Harley-Davidson Black Joe Looks Invisible in the Dark, Growl Should Scare the Curious Away

harley-davidson-black-joe-looks-invisible-in-the-dark,-growl-should-scare-the-curious-away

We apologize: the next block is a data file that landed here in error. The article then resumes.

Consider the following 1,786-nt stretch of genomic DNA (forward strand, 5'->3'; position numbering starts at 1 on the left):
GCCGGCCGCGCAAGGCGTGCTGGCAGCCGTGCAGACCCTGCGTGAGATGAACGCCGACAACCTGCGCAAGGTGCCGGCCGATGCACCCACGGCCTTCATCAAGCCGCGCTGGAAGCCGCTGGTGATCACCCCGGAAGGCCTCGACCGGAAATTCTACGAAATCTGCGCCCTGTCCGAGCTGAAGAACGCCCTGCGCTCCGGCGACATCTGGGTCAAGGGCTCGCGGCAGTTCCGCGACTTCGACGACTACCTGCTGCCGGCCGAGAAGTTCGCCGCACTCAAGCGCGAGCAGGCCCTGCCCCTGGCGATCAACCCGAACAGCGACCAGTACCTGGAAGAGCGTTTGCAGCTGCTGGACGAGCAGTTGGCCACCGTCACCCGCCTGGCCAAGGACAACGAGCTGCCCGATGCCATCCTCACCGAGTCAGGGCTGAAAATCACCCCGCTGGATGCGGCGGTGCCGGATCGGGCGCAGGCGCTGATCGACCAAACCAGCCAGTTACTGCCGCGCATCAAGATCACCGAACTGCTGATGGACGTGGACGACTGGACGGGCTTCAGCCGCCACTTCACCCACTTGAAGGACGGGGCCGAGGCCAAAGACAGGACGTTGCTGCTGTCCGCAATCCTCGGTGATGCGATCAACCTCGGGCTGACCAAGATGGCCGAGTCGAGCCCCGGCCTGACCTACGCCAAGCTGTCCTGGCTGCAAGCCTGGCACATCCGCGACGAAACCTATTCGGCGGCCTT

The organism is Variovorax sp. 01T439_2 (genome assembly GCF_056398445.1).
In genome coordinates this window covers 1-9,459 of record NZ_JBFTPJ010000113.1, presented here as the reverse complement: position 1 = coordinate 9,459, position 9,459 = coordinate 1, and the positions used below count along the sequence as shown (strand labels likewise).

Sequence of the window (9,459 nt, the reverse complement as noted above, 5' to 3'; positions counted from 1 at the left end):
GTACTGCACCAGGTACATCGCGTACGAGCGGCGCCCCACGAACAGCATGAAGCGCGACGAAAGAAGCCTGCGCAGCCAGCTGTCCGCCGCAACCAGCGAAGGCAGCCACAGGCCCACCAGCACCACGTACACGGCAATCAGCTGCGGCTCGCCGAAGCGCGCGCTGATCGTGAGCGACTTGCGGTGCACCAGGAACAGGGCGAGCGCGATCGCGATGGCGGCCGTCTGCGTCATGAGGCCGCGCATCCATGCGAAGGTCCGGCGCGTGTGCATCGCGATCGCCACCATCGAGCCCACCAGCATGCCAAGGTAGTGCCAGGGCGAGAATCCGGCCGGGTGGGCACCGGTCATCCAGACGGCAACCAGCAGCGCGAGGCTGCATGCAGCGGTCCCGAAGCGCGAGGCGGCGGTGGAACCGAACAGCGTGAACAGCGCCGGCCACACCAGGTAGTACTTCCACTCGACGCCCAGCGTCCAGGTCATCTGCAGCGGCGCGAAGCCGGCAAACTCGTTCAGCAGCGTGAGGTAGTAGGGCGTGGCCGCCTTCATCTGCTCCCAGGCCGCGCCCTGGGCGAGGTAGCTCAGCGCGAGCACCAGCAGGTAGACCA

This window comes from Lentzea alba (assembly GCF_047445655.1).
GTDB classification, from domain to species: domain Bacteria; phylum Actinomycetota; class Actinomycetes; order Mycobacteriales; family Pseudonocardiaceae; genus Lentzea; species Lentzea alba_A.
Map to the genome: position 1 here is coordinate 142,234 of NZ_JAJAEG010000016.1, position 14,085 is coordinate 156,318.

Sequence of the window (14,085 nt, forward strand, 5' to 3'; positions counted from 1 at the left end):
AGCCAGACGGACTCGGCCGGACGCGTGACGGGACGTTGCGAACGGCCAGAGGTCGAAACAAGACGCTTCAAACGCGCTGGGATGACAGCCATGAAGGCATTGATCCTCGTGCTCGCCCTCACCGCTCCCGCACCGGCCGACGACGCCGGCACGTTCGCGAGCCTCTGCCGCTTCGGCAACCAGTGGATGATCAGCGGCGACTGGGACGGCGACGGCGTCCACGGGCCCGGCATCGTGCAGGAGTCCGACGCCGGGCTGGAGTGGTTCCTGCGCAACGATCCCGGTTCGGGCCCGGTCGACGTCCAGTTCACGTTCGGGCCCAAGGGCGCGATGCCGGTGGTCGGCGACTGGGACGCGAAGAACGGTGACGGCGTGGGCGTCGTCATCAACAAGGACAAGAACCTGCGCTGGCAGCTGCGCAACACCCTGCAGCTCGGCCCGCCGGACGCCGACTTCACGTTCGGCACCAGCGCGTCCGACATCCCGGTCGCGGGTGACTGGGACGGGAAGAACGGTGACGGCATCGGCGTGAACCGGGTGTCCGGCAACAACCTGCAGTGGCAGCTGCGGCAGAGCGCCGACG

It’s no secret black looks great on pretty much everything, but one has to admit, there are times when the non-color seems to be used to such an extent it kind of loses its appeal. Until something like the motorcycle we have here comes along and twists that around all over again. For a motorcycle whose production name screams darkness, black, of course, seems like the obvious choice. And that’s the path Japanese custom shop Bad Land took (once more) when it decided to come up with a beautifully crafted Night Train. Shown for the first time back in 2016, the Black Joe, as the motorcycle we have here is called, seems like the perfect monster machine to be lurking in the dark on, but at the same time it is a perfect billboard to advertise the shop’s custom building skills. Propped on Rick’s Motorcycles Rodder wheels, sized 21 inches at the front and 18 inches at the rear, and shod in Metzeler rubber, the Black Joe is draped, front to rear, in Bad Land items the garage is advertising as being one-offs. Up front, we get a Japanese-made triple tree, handlebar and headlight, further back we’re treated to a custom fuel tank and air cleaner, while the rear ends in a unique exhaust system and swingarm. The fenders that cover both wheels are also made by the Japanese garage. A few others contributed elements to the build as well, including Ken’s Factory, who supplied the footpeg, or Performance Machine from where the grip comes from. The engine on the Night Train seems to have remained the stock one, and, apart from the changes to its breathing pathways, it should retain the distinctive American growl. As usual, Bad Land does not say how much the Black Joe cost to put together.